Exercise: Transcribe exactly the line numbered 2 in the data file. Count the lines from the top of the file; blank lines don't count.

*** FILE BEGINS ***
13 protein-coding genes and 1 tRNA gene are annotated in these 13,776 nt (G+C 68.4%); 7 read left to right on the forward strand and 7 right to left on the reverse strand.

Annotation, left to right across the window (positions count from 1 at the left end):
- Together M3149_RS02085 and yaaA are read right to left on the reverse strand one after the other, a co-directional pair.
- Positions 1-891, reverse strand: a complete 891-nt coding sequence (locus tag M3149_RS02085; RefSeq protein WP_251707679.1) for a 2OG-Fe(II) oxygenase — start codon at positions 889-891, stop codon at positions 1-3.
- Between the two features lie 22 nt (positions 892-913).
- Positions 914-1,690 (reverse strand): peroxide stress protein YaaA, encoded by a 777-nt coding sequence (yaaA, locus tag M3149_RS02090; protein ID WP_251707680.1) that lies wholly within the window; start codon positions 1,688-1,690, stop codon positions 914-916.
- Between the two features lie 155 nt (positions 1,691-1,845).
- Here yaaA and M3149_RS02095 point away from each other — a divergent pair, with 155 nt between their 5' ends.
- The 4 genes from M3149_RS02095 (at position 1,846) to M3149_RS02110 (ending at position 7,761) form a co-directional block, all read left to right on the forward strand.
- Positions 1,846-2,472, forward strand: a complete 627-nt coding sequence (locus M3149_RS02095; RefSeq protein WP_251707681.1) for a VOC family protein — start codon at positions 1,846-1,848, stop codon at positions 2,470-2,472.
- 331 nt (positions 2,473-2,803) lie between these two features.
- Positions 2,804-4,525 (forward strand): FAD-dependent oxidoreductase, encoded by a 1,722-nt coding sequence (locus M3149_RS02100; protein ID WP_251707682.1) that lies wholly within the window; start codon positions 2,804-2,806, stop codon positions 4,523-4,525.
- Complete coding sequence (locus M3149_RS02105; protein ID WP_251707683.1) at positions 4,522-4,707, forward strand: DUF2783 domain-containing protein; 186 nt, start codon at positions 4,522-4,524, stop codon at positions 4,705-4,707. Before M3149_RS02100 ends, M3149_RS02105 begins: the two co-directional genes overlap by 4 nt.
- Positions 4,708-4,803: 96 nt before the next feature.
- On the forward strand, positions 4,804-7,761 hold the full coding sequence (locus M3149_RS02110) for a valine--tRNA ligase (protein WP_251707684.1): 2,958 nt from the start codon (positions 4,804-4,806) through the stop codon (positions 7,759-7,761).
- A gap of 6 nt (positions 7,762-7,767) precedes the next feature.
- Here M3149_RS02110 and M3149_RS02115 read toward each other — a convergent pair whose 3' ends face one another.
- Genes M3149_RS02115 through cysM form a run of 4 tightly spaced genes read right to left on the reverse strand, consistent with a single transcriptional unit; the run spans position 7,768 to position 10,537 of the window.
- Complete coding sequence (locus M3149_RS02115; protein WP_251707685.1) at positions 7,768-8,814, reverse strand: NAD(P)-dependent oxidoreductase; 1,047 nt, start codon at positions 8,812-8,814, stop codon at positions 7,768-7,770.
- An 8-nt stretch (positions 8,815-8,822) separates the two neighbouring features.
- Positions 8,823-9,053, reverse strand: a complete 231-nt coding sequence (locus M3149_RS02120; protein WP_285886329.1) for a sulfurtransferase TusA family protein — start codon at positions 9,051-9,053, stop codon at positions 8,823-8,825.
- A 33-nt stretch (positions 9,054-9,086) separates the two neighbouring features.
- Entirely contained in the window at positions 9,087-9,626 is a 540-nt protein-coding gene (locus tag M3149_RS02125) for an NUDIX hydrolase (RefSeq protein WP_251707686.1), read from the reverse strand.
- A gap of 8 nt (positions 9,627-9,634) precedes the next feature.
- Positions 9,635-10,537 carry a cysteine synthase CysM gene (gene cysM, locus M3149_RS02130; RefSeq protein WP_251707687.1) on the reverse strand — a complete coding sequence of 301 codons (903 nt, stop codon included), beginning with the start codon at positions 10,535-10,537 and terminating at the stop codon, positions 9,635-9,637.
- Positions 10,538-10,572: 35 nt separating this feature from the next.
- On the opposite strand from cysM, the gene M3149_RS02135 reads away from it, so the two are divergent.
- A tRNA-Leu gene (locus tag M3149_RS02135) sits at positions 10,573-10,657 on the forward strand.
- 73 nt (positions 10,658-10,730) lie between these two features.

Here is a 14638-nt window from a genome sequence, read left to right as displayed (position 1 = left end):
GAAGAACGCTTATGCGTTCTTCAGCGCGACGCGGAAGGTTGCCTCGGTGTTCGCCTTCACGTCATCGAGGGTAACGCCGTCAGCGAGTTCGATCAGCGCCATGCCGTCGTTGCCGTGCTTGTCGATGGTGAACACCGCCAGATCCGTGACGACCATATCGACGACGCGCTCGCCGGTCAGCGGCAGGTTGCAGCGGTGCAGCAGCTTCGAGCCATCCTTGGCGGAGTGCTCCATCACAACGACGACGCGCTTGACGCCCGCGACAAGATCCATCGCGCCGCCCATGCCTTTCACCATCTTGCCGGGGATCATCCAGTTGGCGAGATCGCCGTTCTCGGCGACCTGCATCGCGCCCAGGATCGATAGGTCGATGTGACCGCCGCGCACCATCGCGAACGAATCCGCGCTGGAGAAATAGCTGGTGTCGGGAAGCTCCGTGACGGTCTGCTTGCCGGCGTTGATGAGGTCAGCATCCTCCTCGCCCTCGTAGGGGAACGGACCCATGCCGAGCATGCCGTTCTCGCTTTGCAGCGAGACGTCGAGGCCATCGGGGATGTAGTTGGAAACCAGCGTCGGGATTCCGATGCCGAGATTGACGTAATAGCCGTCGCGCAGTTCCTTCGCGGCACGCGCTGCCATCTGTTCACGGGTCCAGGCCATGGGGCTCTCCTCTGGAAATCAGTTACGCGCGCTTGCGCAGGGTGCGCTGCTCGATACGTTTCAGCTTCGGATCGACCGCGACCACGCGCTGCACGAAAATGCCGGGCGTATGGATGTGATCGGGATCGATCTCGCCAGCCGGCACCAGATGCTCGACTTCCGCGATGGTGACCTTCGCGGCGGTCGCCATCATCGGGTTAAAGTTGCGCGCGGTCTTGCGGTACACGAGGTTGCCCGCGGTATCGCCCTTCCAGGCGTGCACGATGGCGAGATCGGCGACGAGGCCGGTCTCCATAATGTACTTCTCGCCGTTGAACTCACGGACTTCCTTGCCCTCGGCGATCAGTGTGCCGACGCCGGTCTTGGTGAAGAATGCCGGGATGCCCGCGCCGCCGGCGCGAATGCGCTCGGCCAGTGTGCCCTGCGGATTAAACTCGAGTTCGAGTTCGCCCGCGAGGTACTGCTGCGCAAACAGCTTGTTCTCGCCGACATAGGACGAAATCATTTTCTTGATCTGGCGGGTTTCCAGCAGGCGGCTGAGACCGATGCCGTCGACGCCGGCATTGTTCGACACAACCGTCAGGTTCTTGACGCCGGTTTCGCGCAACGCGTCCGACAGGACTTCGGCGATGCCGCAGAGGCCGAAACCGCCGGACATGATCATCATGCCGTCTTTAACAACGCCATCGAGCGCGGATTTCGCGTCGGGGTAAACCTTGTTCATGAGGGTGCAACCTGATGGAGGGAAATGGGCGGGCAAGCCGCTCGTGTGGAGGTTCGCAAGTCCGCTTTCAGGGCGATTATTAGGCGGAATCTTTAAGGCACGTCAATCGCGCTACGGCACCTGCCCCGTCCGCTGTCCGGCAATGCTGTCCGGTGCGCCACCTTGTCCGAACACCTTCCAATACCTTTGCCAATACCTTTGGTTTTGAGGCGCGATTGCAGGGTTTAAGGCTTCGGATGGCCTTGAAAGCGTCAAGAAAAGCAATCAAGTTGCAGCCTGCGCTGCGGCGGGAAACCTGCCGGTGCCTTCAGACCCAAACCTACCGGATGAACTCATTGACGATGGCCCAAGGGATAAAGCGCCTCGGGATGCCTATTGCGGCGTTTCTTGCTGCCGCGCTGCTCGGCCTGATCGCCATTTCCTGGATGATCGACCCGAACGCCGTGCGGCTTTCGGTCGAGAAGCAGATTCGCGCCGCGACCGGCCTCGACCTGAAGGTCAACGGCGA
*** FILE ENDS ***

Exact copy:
Annotation, left to right across the window (positions count from 1 at the left end):